Surface Reactivity from Electrochemical Lithography: Illustration in the Steady-State Reductive Etching of Perfluorinated Surfaces
H. Hazimeh, S. Nunige, R. Cornut, C. Lefrou, C. Combellas, F. Kanoufi
Anal. Chem. - 83(15) :6106-13 - DOI:10.1021/ac201255c - 2011
The scanning electrochemical microscope (SECM) in the lithographic mode is used to assess quantitatively, from both theoretical and experimental points of view, the kinetics of irreversible transformation of electroactive molecular moieties immobilized on a surface as self-assembled monolayers (SAMs). The SECM tip allows the generation of an etchant that transforms the surface locally and irreversibly. The resulting surface patterning is detectable by different surface analyses. The quantification of the surface transformation kinetics is deduced from the evolution of the pattern dimensions with the etching time. The special case of slow etching kinetics is presented; it is predicted that the pattern evolution follows the expansion of the etchant at the substrate surface. The case of a chemically unstable etchant is considered. The model is then tested by inspecting the slow reductive patterning of a perfluorinated SAM. Good agreement is found with different independent SECM interrogation modes, depending on the insulating or conducting nature of the covered substrate. The surface transformation measurements are also compared to the reduction of solutions of perfluoroalkanes. The three-orders-of-magnitude-slower electron transfer observed at the immobilized molecules likely describes the large reorganization associated with the generation of a perfluoroalkyl-centered radical anion.
Feasibility of ultra high performance supercritical neat carbon dioxide. chromatography at conventional pressures
C. Sarazin, D. Thiebaut, P. Sassiat,J. Vial
J. Sep. Sci. - 34(19) :2773-8 - DOI:10.1002/jssc.201100332 - 2011
The implementation of columns packed with sub-2 µm particles in supercritical fluid chromatography (SFC) is described using neat carbon dioxide as the mobile phase. A conventional supercritical fluid chromatograph was slightly modified to reduce extra column band broadening. Performances of a column packed with 1.8 µm C18-bonded silica particles in SFC using neat carbon dioxide as the mobile phase were compared with results obtained in ultra high performance liquid chromatography (UHPLC) using a dedicated chromatograph. As expected and usual in SFC, higher linear velocities than in UHPLC must be applied in order to reach optimal efficiency owing to higher diffusion coefficient of solutes in the mobile phase; similar numbers of theoretical plates were obtained with both techniques. Very fast separations of hydrocarbons are presented using two different alkyl-bonded silica columns.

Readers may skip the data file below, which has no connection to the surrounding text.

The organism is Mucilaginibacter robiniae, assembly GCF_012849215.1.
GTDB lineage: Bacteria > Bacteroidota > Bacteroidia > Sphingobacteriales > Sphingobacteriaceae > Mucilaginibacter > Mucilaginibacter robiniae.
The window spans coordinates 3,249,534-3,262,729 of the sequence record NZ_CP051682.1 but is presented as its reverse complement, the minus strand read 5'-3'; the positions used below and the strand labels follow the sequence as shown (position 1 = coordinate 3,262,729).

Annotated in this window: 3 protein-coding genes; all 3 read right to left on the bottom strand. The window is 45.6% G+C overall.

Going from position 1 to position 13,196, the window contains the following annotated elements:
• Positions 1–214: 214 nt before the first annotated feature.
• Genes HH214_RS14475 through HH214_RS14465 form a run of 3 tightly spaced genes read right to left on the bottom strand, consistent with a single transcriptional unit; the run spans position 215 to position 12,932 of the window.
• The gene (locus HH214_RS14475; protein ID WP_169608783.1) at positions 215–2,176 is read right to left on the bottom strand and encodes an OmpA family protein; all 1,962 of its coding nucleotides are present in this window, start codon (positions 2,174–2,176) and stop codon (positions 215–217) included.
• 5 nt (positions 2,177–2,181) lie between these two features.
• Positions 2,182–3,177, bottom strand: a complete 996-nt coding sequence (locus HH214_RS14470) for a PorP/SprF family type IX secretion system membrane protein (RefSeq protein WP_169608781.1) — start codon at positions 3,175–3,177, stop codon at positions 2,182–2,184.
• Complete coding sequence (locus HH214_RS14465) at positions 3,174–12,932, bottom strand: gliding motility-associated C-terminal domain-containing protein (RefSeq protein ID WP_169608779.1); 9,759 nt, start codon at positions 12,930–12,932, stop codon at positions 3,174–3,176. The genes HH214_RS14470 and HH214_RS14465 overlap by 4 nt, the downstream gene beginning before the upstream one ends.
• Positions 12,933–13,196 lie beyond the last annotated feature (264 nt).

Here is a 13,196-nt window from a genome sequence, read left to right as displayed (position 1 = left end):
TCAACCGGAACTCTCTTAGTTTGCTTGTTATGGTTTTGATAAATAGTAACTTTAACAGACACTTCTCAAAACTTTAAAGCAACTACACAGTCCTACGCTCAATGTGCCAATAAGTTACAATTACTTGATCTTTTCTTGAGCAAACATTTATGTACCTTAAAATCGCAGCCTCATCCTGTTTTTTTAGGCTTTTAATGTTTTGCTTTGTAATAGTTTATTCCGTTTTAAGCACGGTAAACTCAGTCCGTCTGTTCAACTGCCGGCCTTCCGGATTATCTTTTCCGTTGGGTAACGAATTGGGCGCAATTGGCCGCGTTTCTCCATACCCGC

Integrated and Diffusion-Based Micro-Injectors for Open Access Cell Assays
X. Li, L. Liu, L. Wang, K. Kamei, Q. H. Yuan, F. Zhang, J. Shi, A. Kusumi, M. Xie, Z. J. Zhao and Y. Chen
Lab. Chip - 11 :2612-7 - DOI:10.1039/c1lc20258h - 2011
Currently, most microfluidic devices are fabricated with embedded micro-channels and other elements in a close form with outward connections. Although much functionality has been demonstrated and a large number of applications have been developed, they are not easy for routine operation in biology laboratories where most in vitro cell processing still relies on the use of culture dishes, glass slides, multi-well plates, tubes, pipettes, etc. We report here an open access device which consists of an array of isolated micro-channels plated on a large culture surface, each of them having tiny nozzles for localized drug delivery. In a diffusion dominant regime, steady gradients of molecule concentration could be obtained and varied by changing the flow rate inside the micro-channels. As assay examples, cell staining and drug-induced cell apoptosis were demonstrated, showing fast cell responses in close proximity of the nozzles.
Photoreversible Fragmentation of a Liquid Interface for Micro-Droplet Generation by Light Actuation
A. Diguet, H. Li, N. Queyriaux, Y. Chen and D. Baigl
Lab. Chip - 11 :2666-9 - DOI:10.1039/c1lc20328b - 2011
We describe a method to induce by light a reversible switch from a continuous two-phase laminar flow to a droplet generating regime, in microfluidic devices with a usual water-in-oil flow focusing geometry. It consists in adding a photosensitive surfactant to the aqueous phase to modulate using light the interfacial energy between flowing liquids and the microfluidic substrate. We show that UV irradiation induces liquid fragmentation into monodisperse water microdroplets and that many cycles of reversible and rapid switches (<2 s) between continuous laminar flows and stable droplet regimes can be realized. By spatially controlling the application of the light stimulus, we also demonstrate the first spatially resolved remote induction of droplet generation.